The Trump administration’s refusal to defend the pre-existing condition exclusion and the ACA provision that insurance companies cannot charge more based on a person’s health status, makes you realize once what is at stake.
In February, 20 state attorneys general, including Florida, filed suit in the U.S. District Court of Northern Texas, claiming that when President Trump signed the “Tax Cuts and Job Act” into law, the individual mandate was repealed, making the entire ACA invalid.
In a letter to House Speaker Paul Ryan, Attorney General Jeff Sessions states that with the repeal of the penalty, the protections of guaranteed issue (pre-existing condition exclusion) and community rating (the sicker you are the more you have to pay) are no longer valid either and the justice department will not defend these important ACA protections in the lawsuit.
GOP efforts to repeal the ACA have failed for a good reason since the public understands the protections the law provides and doesn’t want to go back to a system where an insurance company can deny coverage based on age, health status or put limits on the amount they have to pay out, leaving you to pay the rest.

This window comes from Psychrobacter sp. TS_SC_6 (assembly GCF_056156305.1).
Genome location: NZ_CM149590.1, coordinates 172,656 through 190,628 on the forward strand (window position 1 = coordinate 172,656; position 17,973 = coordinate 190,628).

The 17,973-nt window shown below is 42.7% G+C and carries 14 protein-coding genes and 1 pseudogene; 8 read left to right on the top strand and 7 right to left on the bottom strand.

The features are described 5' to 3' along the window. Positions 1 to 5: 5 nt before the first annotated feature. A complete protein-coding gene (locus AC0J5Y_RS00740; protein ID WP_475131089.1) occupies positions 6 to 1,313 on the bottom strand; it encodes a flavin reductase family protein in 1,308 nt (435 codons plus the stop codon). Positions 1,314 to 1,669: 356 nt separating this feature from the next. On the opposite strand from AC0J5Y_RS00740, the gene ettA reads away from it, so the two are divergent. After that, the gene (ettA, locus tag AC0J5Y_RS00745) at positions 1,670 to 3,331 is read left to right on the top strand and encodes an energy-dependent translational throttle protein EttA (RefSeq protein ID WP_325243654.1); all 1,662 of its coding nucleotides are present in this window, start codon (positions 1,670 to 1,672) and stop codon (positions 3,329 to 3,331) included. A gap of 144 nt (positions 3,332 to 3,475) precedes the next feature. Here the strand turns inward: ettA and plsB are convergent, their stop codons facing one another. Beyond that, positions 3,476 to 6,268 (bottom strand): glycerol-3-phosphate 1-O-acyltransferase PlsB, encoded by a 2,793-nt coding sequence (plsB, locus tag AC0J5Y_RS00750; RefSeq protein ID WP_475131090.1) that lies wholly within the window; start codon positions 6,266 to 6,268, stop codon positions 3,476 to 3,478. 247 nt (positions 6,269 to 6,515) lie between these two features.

While both sides of the aisle are talking about various forms of repeal with their own versions of replacement, no Floridian, of any political affiliation, should support the outright repeal of the ACA. It’s just too important to too many people. Instead, we should be using the protections afforded under the ACA as a building block to increase access and coverage for Floridians.
Protections like free annual well-care visits, including screenings like mammograms or flu shots, the ability to keep your child on until the age of 26, tax credits if you make less than 400 percent of the federal poverty level, no annual or lifetime limits, and the closing of the doughnut hole for Americans on Medicare.
The piecemeal repeal of the ACA by the Trump administration, and other attempts to repeal the ACA, continue to undermine the protections of the health law and increase the cost of health insurance. This effort will push older, middle-class Floridians, who do not qualify for tax credits under the law, into a more precarious, expensive health care system, where medical bankruptcy is rearing its ugly head again.
Rather than destabilizing the health insurance markets, we should all work together to strengthen and maintain consumer protections and reduce the cost of health care to Floridians.
Louisa McQueeney is program director for Florida Voices for Health.